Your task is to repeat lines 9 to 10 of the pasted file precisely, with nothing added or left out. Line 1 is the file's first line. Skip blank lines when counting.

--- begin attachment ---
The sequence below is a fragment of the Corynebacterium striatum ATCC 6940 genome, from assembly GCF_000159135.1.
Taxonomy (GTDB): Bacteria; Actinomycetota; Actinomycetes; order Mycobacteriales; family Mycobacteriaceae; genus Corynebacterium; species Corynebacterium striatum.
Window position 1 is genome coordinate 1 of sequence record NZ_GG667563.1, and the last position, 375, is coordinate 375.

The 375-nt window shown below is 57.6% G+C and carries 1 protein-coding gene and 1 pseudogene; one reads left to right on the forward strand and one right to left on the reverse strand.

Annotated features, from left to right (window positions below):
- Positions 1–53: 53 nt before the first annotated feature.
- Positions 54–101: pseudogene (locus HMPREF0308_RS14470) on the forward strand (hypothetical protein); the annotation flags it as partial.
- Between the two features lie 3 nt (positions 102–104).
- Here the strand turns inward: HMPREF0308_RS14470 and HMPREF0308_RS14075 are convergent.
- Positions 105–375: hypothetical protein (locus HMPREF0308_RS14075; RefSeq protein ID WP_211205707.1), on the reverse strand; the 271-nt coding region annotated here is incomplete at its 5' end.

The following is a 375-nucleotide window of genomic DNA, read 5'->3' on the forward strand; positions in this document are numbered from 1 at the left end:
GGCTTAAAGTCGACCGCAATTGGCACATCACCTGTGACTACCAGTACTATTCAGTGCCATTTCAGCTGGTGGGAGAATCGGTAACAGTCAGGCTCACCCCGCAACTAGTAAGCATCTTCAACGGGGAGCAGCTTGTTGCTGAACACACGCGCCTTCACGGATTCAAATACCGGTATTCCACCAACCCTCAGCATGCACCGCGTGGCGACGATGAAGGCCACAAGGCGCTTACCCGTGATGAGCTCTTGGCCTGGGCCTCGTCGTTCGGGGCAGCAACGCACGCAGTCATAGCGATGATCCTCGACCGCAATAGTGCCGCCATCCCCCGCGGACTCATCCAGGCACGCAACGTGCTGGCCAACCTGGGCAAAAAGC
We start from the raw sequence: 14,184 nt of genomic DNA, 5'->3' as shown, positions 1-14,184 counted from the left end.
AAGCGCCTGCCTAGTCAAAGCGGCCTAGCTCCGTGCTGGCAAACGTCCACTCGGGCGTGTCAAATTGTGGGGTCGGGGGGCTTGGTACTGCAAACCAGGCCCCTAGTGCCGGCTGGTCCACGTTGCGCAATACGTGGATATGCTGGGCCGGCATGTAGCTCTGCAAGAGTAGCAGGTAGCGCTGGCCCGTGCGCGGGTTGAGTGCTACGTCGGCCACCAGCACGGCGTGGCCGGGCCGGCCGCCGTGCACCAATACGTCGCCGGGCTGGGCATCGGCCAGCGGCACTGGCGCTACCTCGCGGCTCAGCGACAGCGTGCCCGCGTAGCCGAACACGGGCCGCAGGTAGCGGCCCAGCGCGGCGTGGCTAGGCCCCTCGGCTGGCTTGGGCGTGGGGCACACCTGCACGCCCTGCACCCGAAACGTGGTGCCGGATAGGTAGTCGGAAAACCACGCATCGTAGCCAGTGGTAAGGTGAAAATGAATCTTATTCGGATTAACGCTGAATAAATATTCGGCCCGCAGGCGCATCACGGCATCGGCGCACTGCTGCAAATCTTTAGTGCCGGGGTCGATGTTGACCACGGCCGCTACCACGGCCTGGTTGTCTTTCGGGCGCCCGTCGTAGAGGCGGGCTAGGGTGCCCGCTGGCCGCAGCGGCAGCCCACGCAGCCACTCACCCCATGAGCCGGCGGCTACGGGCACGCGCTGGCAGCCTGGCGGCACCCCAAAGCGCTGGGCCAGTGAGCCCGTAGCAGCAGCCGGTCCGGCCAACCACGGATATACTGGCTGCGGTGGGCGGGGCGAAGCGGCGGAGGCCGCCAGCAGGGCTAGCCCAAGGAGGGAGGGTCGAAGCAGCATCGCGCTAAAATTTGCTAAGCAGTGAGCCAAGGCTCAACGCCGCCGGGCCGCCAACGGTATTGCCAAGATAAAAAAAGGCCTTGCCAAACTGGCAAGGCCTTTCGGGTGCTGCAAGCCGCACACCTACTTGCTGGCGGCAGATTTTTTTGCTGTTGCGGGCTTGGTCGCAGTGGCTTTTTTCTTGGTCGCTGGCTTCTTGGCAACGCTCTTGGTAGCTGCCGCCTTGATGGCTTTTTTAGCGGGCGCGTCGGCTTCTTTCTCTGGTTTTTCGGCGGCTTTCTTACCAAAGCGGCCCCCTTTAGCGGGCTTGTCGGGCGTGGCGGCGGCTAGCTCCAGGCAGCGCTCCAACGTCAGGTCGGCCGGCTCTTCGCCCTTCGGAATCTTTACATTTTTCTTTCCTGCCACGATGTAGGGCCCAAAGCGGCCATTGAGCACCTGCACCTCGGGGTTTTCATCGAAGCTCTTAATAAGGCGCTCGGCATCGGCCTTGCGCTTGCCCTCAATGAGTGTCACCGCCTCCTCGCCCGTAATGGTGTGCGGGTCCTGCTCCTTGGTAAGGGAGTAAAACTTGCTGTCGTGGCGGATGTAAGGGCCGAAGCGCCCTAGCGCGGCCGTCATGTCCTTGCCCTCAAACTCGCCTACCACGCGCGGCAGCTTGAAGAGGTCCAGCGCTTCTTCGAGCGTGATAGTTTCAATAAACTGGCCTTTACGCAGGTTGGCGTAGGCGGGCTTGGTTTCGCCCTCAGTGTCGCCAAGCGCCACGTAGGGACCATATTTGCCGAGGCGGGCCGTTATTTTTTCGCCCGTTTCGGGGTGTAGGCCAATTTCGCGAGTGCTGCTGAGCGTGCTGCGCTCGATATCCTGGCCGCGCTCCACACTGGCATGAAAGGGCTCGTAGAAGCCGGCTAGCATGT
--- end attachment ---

- Here the strand turns inward: HMPREF0308_RS14470 and HMPREF0308_RS14075 are convergent.
- Positions 105–375: hypothetical protein (locus HMPREF0308_RS14075; RefSeq protein ID WP_211205707.1), on the reverse strand; the 271-nt coding region annotated here is incomplete at its 5' end.